Always try to confront the real issue, not each other. If you fall into the trap of trying to win an argument, both of you will end up losing. Listen, and ensure you both have your say without being interrupted.  Lucky for you, we have just the article to help you do that!

When to say sorry

Sometimes, all a partner is looking for is an apology and if there’s no sign of that happening, the argument just escalates. “It’s normal that some people want to have the upper hand in an argument and don’t want to admit defeat,” says Akeem, 17, also from the youth board. “You can’t force someone to say they’re sorry – I think a forced ‘sorry’ has no meaning anyway. If the person is genuinely repentant and you can forgive them, the issue is not irreconcilable.”

Try not to hold any grudges

Learning to move on from past problems in your relationship is on the whole a positive move. But sometimes the matter can’t be solved in one day (see Rome for an example). Usually, a sensitive issue that is hard to get over involves a breach of trust which is more significant to one person than the other – such as a forgotten anniversary or an affair. You need to approach these subjects carefully and appreciate the feelings at stake, however insignificant they might seem on the surface. If you’re the one holding a grudge, ask yourself whether it’s worth it or is just causing you unnecessary pain.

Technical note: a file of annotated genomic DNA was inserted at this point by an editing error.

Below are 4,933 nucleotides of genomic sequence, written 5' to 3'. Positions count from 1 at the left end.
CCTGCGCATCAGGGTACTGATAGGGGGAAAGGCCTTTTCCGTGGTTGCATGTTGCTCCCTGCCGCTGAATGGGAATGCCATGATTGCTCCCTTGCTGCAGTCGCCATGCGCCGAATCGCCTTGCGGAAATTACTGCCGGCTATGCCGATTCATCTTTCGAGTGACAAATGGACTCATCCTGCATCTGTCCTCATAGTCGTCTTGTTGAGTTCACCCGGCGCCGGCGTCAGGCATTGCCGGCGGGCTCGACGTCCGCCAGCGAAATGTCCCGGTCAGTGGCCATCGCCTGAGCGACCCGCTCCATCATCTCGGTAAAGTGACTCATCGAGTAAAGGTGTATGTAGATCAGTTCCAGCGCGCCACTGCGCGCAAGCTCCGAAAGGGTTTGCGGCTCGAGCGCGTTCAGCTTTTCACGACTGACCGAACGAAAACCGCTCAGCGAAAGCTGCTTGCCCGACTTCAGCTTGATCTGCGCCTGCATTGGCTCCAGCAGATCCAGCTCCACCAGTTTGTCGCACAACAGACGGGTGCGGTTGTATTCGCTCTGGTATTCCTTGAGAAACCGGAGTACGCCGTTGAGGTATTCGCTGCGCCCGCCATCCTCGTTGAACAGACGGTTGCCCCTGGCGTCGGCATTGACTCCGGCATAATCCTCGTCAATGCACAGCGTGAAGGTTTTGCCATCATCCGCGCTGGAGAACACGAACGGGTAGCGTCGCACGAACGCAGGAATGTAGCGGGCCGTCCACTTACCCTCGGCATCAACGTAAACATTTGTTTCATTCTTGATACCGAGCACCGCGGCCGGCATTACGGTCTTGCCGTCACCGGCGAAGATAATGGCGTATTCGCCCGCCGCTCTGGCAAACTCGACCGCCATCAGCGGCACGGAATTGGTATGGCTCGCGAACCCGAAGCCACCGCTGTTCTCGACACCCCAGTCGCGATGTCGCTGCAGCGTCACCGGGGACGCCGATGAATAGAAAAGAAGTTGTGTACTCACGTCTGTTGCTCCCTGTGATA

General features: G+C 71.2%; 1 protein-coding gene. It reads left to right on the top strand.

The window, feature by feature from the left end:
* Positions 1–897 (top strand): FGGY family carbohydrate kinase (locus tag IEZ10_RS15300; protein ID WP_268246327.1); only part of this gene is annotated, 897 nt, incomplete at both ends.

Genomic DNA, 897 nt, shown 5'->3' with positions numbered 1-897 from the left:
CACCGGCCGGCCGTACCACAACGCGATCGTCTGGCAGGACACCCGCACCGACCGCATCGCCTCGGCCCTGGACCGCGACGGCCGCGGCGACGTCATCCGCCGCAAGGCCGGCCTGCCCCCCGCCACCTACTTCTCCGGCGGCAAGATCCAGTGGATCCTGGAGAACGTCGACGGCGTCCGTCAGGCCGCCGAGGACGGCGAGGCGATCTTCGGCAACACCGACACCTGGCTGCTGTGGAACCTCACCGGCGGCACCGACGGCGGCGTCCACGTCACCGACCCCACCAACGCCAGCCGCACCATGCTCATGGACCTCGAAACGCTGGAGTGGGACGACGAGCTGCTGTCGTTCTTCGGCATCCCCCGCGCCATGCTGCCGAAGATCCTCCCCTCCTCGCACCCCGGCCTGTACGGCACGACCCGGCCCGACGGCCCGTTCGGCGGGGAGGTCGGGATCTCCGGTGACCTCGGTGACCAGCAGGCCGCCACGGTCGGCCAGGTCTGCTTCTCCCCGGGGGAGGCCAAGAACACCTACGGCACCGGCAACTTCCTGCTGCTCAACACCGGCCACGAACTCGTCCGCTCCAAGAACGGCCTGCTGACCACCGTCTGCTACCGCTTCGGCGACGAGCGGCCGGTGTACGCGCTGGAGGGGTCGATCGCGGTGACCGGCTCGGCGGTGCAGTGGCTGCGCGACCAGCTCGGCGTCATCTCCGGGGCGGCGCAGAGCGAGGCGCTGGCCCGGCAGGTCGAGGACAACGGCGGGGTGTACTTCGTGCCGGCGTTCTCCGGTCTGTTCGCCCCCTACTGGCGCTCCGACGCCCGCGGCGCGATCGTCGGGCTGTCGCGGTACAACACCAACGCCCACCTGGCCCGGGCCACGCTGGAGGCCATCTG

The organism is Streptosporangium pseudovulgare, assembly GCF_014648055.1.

The same stands for friends. If you want to find out how to deal with an argument with your mates, click here. 

Are you being nice to each other?

After the ‘honeymoon period’ it’s only natural that couples get more comfortable with each other, which in many ways is a beautiful thing. But familiarity can also breed contempt. Long-term partners sometimes find it easier to slip into bad habits, such as using spiteful names or threatening to break-up with you. It’s helpful to ask yourself: would I speak to my best mate like that? Think about it: if you called them every name under the sun for not noticing your new haircut, or being 15 minutes late, would they consider that acceptable? So why should your partner?

What counts as arguing too much in a relationship?

It’s fine to argue from time to time. The occasional spat can even be healthy- airing some home truths and relieving some tension. Making up can also offer a chance to reaffirm your love for each other. But in some relationships this can become an addictive and destructive pattern. If you seem to be stuck in a constant cycle of arguing and making up, you might be arguing too much in a relationship. Exactly how much could be considered too much is tricky to define. But it’s probably safe to say that if it feels like you’re arguing more often than you’re getting along, that’s a red flag for your relationship.

Do you want to understand your relationship better? Head to our relationships hub, we’ve got tons of articles there that can help. Want to share your thoughts about arguing in a relationship? Head over to our Discussion Boards and join our community.

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By Liz Nicholls

Updated on 30-Oct-2021